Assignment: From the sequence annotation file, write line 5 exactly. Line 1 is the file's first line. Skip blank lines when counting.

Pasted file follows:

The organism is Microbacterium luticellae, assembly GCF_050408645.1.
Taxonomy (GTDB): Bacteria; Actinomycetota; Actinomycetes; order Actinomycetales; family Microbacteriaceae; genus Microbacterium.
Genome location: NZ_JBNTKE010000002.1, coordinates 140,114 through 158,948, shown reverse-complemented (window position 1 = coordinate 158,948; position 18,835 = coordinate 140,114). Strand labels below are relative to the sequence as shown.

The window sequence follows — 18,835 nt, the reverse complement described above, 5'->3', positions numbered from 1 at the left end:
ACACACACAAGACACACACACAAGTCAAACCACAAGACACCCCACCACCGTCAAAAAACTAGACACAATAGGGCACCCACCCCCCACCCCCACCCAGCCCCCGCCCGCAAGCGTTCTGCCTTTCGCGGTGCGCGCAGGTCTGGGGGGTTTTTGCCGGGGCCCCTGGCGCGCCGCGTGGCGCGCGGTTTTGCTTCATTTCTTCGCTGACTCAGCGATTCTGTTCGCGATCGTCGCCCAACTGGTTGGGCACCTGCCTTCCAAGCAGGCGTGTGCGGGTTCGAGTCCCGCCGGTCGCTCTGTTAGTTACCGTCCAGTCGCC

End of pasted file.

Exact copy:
ACACACACAAGACACACACACAAGTCAAACCACAAGACACCCCACCACCGTCAAAAAACTAGACACAATAGGGCACCCACCCCCCACCCCCACCCAGCCCCCGCCCGCAAGCGTTCTGCCTTTCGCGGTGCGCGCAGGTCTGGGGGGTTTTTGCCGGGGCCCCTGGCGCGCCGCGTGGCGCGCGGTTTTGCTTCATTTCTTCGCTGACTCAGCGATTCTGTTCGCGATCGTCGCCCAACTGGTTGGGCACCTGCCTTCCAAGCAGGCGTGTGCGGGTTCGAGTCCCGCCGGTCGCTCTGTTAGTTACCGTCCAGTCGCC